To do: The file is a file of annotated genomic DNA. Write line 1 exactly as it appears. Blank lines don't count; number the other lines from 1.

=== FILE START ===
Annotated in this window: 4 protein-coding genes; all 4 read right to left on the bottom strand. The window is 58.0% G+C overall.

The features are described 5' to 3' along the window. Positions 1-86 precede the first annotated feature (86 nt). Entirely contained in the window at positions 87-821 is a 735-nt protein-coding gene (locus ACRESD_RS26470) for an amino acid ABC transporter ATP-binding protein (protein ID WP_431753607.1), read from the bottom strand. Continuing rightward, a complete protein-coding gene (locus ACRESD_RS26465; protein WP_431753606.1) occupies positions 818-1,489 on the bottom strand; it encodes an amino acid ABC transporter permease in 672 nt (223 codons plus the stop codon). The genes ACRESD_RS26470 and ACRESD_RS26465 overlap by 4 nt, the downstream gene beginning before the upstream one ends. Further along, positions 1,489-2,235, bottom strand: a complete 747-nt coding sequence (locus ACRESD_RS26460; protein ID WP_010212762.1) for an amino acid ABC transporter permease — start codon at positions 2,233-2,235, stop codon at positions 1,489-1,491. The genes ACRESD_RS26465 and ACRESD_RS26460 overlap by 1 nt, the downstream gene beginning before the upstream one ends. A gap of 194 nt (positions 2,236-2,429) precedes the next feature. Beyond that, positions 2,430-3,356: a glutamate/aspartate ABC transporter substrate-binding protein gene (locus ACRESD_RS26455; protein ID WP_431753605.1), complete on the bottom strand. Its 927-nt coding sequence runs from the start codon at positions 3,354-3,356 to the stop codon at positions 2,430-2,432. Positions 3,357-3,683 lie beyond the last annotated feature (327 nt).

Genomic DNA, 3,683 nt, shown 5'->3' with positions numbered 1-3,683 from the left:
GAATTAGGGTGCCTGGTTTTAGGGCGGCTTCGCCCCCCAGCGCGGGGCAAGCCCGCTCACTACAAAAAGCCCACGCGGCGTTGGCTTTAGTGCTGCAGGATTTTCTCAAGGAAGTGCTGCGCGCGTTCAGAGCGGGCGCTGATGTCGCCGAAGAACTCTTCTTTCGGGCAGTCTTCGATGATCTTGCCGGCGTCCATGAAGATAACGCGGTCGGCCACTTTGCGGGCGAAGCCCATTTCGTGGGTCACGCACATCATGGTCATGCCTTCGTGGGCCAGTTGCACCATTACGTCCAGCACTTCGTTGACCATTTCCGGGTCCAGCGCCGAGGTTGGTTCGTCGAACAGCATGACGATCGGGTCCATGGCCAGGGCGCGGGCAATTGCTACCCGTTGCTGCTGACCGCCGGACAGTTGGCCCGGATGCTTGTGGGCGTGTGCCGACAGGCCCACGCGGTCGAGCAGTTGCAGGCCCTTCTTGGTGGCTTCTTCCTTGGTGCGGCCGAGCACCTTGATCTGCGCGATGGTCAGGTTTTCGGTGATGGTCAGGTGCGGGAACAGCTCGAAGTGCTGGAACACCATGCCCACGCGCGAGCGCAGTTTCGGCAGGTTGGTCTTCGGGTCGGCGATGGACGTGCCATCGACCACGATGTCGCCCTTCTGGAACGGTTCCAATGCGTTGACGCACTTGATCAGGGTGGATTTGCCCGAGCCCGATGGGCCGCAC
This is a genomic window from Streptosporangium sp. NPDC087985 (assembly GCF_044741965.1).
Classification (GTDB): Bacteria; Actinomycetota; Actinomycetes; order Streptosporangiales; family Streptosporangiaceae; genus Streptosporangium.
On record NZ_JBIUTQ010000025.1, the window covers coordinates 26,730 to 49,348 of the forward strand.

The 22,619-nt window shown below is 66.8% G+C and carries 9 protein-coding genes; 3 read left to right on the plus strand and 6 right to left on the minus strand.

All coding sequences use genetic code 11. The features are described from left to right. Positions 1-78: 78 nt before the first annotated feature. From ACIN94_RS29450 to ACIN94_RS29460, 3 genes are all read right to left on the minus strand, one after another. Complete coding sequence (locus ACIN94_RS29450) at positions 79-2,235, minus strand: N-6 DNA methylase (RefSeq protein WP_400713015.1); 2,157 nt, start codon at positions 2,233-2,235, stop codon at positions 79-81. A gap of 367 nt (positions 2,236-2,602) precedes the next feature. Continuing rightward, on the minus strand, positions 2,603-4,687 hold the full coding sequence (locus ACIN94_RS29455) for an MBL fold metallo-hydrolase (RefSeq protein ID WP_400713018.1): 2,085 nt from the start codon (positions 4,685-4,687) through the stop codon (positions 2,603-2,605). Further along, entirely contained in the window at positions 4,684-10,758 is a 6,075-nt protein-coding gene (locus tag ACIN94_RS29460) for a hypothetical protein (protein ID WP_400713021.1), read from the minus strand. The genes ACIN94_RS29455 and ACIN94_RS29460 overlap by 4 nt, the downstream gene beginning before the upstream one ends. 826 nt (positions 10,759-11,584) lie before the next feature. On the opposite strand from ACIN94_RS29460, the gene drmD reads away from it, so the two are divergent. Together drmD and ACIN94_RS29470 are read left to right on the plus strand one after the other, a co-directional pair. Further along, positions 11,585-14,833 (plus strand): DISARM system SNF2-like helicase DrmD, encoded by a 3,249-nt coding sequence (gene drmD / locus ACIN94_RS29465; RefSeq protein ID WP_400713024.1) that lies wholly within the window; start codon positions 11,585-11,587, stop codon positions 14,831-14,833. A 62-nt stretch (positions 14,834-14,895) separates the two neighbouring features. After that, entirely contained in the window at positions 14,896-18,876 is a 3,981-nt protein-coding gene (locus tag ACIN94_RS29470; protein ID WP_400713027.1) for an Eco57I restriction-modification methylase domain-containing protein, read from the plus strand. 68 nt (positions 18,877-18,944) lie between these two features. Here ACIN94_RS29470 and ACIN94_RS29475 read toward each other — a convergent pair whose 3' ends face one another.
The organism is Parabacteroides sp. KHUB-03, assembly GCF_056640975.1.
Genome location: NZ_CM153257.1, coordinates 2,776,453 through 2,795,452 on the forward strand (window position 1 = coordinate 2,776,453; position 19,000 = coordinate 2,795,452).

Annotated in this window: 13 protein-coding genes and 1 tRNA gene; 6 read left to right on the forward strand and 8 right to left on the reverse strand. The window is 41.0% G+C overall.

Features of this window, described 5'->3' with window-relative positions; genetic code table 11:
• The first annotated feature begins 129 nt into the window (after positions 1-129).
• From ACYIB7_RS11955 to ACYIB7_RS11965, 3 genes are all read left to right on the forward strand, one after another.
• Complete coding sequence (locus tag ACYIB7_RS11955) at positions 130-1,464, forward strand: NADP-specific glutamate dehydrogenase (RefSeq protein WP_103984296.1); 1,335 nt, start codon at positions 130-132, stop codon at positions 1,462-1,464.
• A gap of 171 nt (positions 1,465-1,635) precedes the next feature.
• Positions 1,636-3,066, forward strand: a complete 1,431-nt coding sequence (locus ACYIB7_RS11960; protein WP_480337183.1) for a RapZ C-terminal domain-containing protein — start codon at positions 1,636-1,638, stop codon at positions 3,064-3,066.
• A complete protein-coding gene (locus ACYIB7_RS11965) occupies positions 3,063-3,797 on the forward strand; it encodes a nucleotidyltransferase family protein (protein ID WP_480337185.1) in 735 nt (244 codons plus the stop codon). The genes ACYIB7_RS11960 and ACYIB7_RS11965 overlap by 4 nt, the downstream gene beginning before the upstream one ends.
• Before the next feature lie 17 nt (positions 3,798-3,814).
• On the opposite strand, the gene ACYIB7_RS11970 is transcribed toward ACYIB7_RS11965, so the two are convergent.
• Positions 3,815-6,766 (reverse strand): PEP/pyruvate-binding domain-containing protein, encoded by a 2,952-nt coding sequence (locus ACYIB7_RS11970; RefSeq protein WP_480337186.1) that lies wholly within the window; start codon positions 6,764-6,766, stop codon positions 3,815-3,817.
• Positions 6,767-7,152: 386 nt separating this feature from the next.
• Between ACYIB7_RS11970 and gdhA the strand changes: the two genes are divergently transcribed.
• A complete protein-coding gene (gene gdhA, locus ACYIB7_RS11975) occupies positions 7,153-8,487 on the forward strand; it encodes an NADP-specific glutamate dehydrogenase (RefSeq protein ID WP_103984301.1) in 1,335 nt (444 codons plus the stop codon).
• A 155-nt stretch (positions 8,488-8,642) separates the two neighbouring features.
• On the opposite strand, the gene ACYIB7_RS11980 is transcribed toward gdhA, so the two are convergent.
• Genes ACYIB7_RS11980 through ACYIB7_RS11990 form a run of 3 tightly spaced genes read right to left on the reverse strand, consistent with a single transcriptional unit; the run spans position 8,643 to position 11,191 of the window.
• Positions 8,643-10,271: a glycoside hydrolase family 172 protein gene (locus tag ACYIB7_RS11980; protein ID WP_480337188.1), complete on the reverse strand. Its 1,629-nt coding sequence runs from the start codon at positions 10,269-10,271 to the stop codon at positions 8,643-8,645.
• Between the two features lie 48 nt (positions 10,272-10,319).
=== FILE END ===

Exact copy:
Annotated in this window: 4 protein-coding genes; all 4 read right to left on the bottom strand. The window is 58.0% G+C overall.